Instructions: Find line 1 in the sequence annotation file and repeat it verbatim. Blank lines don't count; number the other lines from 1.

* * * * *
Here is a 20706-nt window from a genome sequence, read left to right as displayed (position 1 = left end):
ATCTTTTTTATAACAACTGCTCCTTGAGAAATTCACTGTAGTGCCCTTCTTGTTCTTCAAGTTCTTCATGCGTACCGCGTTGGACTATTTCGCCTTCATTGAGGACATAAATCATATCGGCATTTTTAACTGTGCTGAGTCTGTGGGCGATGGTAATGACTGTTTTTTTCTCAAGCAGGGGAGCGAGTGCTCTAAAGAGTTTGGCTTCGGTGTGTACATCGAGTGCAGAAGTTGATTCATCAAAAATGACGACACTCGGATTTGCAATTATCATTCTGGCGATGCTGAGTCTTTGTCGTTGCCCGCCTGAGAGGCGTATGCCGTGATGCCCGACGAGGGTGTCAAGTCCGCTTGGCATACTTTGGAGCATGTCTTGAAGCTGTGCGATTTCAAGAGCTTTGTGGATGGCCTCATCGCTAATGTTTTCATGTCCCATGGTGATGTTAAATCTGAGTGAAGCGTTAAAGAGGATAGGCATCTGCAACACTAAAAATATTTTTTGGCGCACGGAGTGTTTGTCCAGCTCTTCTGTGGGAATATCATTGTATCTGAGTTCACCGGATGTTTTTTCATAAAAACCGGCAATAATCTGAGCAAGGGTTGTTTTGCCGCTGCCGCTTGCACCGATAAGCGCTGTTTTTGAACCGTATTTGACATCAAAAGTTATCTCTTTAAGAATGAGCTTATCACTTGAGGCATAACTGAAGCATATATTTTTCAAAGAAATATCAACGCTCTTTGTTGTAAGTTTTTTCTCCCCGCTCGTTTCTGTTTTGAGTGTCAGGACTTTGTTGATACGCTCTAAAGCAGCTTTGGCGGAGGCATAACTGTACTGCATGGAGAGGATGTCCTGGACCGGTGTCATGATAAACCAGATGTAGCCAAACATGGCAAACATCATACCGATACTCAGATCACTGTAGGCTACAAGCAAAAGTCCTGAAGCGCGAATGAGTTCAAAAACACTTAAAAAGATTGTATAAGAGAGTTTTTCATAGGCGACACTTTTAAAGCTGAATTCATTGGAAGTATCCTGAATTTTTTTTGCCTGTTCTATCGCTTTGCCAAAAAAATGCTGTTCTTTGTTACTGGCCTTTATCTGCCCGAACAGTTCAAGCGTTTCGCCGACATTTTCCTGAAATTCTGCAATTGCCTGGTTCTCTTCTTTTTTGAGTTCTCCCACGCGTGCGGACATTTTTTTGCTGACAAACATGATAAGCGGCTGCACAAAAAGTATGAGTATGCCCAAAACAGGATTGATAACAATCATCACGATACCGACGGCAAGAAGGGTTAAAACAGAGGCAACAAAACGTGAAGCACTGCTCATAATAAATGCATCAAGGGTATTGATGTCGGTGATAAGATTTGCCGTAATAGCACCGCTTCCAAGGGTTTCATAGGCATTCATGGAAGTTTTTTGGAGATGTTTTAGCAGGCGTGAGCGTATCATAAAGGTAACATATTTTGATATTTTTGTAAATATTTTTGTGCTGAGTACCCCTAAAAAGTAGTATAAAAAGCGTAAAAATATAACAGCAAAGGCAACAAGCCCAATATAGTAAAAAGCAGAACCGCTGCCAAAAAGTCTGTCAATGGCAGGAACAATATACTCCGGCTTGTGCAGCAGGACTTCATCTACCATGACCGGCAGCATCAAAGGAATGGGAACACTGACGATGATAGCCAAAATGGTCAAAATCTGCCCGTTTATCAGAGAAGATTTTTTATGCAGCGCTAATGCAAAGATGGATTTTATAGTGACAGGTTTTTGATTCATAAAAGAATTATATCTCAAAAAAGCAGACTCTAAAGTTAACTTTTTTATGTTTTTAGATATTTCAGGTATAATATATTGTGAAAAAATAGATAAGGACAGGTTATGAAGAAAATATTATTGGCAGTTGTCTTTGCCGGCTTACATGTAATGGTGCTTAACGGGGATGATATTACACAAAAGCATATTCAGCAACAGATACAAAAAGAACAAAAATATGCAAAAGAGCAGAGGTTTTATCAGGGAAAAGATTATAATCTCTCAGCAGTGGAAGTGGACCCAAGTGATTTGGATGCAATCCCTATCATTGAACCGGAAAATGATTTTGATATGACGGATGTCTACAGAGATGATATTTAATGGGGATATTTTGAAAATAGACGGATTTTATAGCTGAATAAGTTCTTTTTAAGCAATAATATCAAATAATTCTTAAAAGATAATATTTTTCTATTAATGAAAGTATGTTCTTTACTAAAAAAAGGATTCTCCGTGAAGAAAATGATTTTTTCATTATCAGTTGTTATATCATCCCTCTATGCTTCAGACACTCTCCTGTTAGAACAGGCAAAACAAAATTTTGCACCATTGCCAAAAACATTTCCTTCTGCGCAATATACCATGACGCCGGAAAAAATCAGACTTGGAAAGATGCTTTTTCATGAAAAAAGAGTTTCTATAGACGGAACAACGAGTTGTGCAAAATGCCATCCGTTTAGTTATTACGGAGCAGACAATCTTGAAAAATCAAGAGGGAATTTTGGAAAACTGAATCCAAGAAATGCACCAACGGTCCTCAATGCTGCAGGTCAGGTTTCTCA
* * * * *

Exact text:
Here is a 20706-nt window from a genome sequence, read left to right as displayed (position 1 = left end):